The Motorcycle Shop takes adventure touring to the next level
Visiting Alaska? Perhaps you’ve always wanted to ride to Dead Horse, the farthest northern point in the U.S., but never had the chance. The Motorcycle Shop in Anchorage, Alaska, has become the go-to stop shop for any travelers looking for a unique adventure touring experience.
“We’ve always been a big adventure touring market,” said Andrew McConnell, sales manager at The Motorcycle Shop (TMS). “Up here in Alaska, we like to say that you can see all the cool things by pavement, but all the really cool stuff on dirt.”
As the segment’s growth in recent years can attest, adventure touring has become more popular because of the off-road abilities the bikes allow. Without having to get into a car or load up a dirt bike, riders can see the backcountry elements that have made Alaska famous.
Since 1972, TMS has been locally owned, and it’s the oldest family-run dealership in Alaska. Its lineup includes BMW, Ducati, Husqvarna, Kawasaki, KTM and Triumph.
“The last couple of years especially, our six brands have gotten really competitive, with KTM coming out with the new 1190, Ducati’s updated Mulitstrada and Triumph’s Tigers,” McConnell said. “We’ve got all of these different and very competitive adventure bikes all in the same room, so it’s been really neat because we’ve seen a lot of growth there. People come in, have a great selection and see what all the really big players have to offer.”
TMS has undergone an expansion in recent months. The dealership relocated to a more populated area and a facility that is nearly five times its original size at 28,000 square feet.
“On our old street we saw about 1,000 cars a day and now … it’s a huge amount of traffic increase. We’ve always been kind of in an industrial production district, and we’ve moved now to a much more trafficked area,” McConnell said.
Although the competition between brands remains relatively equal, the R 1200 GS from BMW is the top-selling adventure bike model.
“It seems like most people are able to see the value in it even though it’s a bit more expensive,” McConnell said. “Most people coming in looking at other models, they seem to have that one in the back of their minds. Once we can talk to them a little bit and explain why it costs what it does, they’re usually pretty accepting of it.”
The R 1200 GS is followed closely by the KTM 1190 for those “who are a little bit more hardcore and aren’t looking to do quite as much of the road riding,” McConnell said.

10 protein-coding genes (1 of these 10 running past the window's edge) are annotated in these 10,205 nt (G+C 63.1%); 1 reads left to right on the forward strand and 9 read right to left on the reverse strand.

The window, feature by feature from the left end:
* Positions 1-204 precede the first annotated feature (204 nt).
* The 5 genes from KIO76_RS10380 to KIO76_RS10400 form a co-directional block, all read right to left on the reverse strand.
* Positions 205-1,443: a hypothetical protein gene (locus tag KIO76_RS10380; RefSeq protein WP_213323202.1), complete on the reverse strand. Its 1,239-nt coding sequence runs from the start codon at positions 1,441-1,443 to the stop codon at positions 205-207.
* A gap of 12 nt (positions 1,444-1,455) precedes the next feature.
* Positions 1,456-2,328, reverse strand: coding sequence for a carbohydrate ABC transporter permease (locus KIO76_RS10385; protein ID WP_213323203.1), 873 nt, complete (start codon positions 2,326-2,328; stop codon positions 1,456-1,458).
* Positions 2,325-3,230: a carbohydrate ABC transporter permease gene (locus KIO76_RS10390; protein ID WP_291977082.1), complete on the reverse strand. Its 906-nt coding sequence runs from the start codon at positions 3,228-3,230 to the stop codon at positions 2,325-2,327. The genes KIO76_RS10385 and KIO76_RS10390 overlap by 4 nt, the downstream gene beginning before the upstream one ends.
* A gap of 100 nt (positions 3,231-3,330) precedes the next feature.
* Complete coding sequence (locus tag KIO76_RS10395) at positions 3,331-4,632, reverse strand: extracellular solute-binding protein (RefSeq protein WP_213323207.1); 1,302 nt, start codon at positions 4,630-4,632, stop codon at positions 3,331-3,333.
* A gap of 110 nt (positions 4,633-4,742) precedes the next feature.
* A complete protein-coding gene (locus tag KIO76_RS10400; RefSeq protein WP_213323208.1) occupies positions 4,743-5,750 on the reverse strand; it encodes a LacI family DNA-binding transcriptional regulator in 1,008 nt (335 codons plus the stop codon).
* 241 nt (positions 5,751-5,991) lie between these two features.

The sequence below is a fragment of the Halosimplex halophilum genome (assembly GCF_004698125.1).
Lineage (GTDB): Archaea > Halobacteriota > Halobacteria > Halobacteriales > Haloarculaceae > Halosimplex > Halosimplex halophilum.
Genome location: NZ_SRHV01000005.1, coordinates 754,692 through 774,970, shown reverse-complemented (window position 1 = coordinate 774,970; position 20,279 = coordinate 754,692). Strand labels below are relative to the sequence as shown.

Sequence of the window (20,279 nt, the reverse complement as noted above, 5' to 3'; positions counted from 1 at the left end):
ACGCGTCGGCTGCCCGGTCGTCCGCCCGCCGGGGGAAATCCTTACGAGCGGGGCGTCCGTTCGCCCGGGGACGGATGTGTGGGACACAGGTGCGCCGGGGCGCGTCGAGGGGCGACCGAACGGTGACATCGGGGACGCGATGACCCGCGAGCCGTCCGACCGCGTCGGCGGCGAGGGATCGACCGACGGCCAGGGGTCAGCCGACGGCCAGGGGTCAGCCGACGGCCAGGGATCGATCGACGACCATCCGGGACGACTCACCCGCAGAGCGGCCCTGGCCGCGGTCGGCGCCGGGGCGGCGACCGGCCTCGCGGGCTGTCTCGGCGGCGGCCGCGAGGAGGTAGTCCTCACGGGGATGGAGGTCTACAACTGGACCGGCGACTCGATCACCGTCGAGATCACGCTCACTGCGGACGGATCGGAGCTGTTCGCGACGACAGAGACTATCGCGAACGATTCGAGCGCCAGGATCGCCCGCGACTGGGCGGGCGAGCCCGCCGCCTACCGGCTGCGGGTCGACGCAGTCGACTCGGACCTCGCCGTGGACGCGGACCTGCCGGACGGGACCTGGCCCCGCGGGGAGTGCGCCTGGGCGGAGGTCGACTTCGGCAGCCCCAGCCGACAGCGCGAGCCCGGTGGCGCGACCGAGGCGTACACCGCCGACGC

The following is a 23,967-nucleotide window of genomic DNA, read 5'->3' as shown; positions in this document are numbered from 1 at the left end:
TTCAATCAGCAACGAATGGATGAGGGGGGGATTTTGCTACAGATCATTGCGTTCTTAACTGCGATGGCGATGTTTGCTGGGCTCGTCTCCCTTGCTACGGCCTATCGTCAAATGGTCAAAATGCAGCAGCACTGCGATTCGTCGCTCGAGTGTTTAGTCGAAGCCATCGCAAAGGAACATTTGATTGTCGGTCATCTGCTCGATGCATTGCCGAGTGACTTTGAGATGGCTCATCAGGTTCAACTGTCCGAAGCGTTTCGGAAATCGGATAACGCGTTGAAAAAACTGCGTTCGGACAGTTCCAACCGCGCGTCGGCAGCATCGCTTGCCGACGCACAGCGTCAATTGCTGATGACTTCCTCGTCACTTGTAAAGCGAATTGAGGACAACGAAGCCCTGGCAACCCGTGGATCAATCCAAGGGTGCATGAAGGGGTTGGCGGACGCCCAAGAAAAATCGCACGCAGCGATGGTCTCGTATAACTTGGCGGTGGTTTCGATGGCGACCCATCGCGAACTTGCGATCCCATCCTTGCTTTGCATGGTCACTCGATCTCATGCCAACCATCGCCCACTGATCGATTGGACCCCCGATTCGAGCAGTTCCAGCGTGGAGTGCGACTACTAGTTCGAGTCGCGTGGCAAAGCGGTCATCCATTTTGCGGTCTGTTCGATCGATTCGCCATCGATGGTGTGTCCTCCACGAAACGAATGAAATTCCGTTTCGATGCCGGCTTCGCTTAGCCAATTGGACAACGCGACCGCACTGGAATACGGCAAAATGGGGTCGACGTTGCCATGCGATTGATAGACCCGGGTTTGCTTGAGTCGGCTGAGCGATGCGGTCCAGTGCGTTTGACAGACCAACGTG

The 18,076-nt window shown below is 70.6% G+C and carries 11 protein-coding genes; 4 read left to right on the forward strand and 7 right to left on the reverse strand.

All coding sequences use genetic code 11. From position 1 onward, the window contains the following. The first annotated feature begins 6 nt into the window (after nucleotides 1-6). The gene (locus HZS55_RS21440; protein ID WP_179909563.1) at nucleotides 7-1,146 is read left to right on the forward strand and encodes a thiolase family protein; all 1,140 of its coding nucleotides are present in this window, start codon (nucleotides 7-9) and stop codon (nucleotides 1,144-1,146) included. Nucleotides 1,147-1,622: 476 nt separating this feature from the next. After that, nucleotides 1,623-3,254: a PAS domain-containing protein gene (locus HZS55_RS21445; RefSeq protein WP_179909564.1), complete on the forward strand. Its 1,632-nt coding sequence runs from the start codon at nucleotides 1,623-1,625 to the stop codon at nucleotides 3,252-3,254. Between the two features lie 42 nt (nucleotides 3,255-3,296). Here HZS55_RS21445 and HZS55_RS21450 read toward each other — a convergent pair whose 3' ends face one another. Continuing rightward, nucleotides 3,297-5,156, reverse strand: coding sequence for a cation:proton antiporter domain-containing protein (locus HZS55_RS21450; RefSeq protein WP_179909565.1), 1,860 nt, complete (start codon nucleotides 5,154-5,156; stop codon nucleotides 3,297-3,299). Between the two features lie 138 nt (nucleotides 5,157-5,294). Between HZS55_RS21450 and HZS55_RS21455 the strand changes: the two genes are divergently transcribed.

For those looking for the ultimate road trip, TMS has experience helping travelers get the bikes they need safely and in a timely manner.
“We get a lot of travelers that are flying into town and are purchasing motorcycles to ride home. That’s another place where people assume that we won’t be able to help them out, and they’re just as surprised and excited when we say we can,” McConnell said.
TMS has seen visitors from all over the world, including Canada, Mexico, Ecuador, Argentina, Australia and the U.K. McConnell gets emails on a weekly basis from people who are interested in buying a bike and then driving from Dead Horse to Argentina, or back home, wherever that may be.
Just this year, TMS has sold 25 bikes to owners flying in and traveling the rest of the way on two wheels. “We arrange all that for them and make sure that the bike and everything else they may need is 100 percent ready to go when they get here because you don’t get a second chance — everything has to be perfect,” he said.
Along with making sure the bikes are ready, McConnell says he gives advice to all travelers, talking through route and travel logistics.
“We really try and educate all our travelers,” he added. “We have some pretty dangerous roads up here, some pretty big stretches.” Dalton Highway, located in Alaska, is the longest dirt highway in the country. The highway consists of a 500-mile stretch from Fairbanks to Dead Horse, and McConnell says it’s important to know how quickly the conditions can change on such a long route.
The dealership as a whole has made community outreach a focus for the coming year. “Especially because we’re in a smaller market, we really are trying to take an approach where when anybody needs something relating to motorcycles, they think ‘The Motorcycle Shop’ first,” said McConnell.
TMS markets such outreach events mostly by word of mouth, especially with such a tight-knit riding community. The dealership has seen a large increase in its target audience for social media and email marketing as well.
Last month, TMS hosted an Adventure Bike Showcase, which combined bike contests, free food and a fundraiser for the Lone Survivor foundation.
“It was a community event first and foremost, and then we added in this fundraiser aspect and of course for the dealership side of things, we want to make sure that we were showcasing some bikes that we actually have available.” The parking lot was full of 50 adventure touring travelers sharing stories about their bikes and their journeys. McConnell agreed it was a success, as it attracted riders who hadn’t heard about the joys of adventure touring.
Part of what makes the TMS team so unique is not only their commitment to customer satisfaction or adeptness to change, but their age, said McConnell: “We have our dealer principal who has been here the whole time, so he keeps us in check. But as far as our management and people doing the ordering, nobody’s over 30. We all have this fresh approach, and we’re not afraid to try things out.”